About Me


  • Route: Rockies
  • Ride Year: 2017
  • Hometown: Laredo, TX

About: Hey guys! I just want to start off by saying that I'm so very grateful to be a part of this compassionate and generous organization. Ever since I've met the people in Texas 4000, I've seen nothing but passionate hearts and determined mindsets towards the fight to help find a cure for cancer. I'm truly blessed!

Anywho, about me... I'm a senior at the amazing University of Texas, pursuing a degree in biology with plans to attending the Baylor College of Medicine after graduation. Laredo, my hometown, is far south of Austin on the border with Mexico and home to both the warmest and most loving people I've ever known and the best Mexican food (yes, ACTUAL Mexican food, none of that Tex-Mex jazz). My awesomely hip parents have always supported my hopes and dreams while giving me pieces of their Malaysian background to cherish and incorporate into my life. I have a genius brother named Marcus who continuously inspires me to reach for higher things. Coming from a predominately OU alumni family (it's 10 pm, and OU still sucks), my three dogs' names are Boomer, Sooner, and Okie (short for Oklahoma, heh). On any free day, you can find me Netflix marathoning either New Girl or Grey's Anatomy (inspiration for med school, I tell myself). You can also catch me running on the Austin Boardwalk along Town lake every so often or hiking in the Green Belt. What most people will tell you if you ask them about me is that I love LOVE to eat. I have a running list of over 150 restaurants that I've either already tried or am in the process of visiting. My father is a restaurant owner in Laredo and as such, he serving-spoon fed me amazing food throughout my entire childhood. So coming to Austin, home to dozens of different cuisines, needless to say, I've had my hands (or mouth) full. Also, my mother showed me the world by encouraging me to travel to over 14 countries during the past few years. As a result, I'm a lover of life and exploring my city and world. I can't wait to discover America with Texas 4000!

Why I Ride

Three summers ago, I worked at the MD Anderson Cancer Center in Houston. Janet was one of the very first patients whose operation I observed. I hadn’t met her yet. The first thing I saw of Janet was the massive tumor in her larynx. The surgeon had to completely remove her larynx, including her vocal cords. When I finally met her, she said “hello” to me via a small whiteboard. This whiteboard would prove to be our main form of communication for the five weeks that I knew her. Day in and day out, my doctors would check on her stitches. She endured multiple infections, most of which were extremely severe. After one weekend that I had off as a break, my doctors informed me that she’d almost died that Saturday. They’d had to resuscitate her and put her on assisted breathing. Up until even now, I have been fortunate enough to not have anyone in my family undergo an event as acute and sudden as this. So, at that moment, I didn’t know what or how to feel. But then, it hit me. People can be here one moment and gone the next. As obvious as that revelation sounds, I almost broke down in tears. Following her release from the intensive care unit, I made it a point to make every minute with her count. We “talked” about all sorts of things—how we both liked fishing, where she grew up, what books she enjoyed. She loved teasing me about my lackluster business outfits, writing things on her board like, “Wear more jewelry, girl! You’re so young!” On the last day of my externship, I bid adieu to my doctors after thanking them for everything and then headed straight for Janet’s room. She gave me that same old look when I walked in—a closed lip smile with huge eyes and eyebrows that screamed sass. We laughed and talked about everything under the moon for three hours before I had to say goodbye. Sometimes, I’ll think of her and giggle to myself about the way she would give me attitude simply with a marker, a whiteboard, and those wiggly eyebrows.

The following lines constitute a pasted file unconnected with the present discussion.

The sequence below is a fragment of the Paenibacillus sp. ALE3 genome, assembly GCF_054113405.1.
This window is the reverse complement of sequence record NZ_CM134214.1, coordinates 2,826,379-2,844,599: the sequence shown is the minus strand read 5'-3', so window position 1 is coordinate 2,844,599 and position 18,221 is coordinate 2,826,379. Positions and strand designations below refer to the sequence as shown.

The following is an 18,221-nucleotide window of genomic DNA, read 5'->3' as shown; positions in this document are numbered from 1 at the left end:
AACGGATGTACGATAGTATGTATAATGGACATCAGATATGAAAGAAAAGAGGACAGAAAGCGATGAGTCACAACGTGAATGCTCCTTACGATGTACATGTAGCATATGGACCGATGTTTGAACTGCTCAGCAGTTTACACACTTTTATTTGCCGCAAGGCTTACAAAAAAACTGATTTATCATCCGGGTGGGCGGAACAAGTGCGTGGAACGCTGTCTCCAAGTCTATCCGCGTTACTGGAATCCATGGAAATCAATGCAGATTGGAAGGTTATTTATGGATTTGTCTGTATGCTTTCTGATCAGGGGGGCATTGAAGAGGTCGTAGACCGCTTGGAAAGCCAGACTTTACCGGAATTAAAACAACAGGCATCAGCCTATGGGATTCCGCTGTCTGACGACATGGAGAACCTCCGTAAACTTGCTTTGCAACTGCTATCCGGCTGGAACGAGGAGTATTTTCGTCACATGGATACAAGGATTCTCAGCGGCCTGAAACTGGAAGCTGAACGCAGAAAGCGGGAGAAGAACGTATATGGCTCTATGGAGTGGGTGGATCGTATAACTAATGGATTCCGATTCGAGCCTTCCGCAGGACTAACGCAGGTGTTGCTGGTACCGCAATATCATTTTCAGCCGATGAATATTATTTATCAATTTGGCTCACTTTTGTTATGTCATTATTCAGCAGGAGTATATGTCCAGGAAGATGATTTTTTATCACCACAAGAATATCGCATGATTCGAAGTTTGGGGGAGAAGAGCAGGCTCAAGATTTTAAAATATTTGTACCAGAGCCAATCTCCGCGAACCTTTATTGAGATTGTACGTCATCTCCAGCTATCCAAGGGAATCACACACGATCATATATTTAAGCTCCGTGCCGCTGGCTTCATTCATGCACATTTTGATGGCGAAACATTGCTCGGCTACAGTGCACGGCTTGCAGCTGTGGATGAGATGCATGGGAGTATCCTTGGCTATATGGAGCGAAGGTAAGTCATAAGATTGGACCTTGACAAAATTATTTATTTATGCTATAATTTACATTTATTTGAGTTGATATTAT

I don’t know whatever happened to Janet. I don’t know if she ever fully recovered from her surgery or if remaining bits of the cancer metastasized to other parts of her body. What I do know is that people like Janet, people devastated and wrecked by the effects of cancer, deserve more. That is why I support Texas 4000. As a patient at MD Anderson, Janet directly felt the influence of the Texas 4000 funds that were raised for cancer research. She received amazing medical care with revolutionary procedures, equipment, and medications. Additionally, my grandmother and aunt suffered through their fights with cancer and, fortunately, both won. When my family was going through that ordeal with them, it was rough seeing my mother in such a bad state about her mom and sister. Although I don’t know each of them as well as I would like, I know this: cancer affects more than just the patient. If I could help make a contribution, however meager in the grand scheme of things, towards beating cancer, I could rest a bit easier knowing it pushed the researchers one more step forward to finding a cure for all these people in my life.
Texas 4000 is filled with empathetic and passionate people who have had people they care about personally affected by cancer. They are driven to a goal, literally focused on that goal to the point of exhaustion for over 4,000 miles. I feel that I am and can be all these things. I am not intimidated by the fundraising goal or, more importantly, the journey to Alaska because neither is, nor will ever be, as debilitating or as difficult as having cancer. So I will ride for Janet. I will ride for my WyPo and Aunty Felicia. I will ride for the millions touched by this disease. And long after I set my bike down in Alaska, I will ride.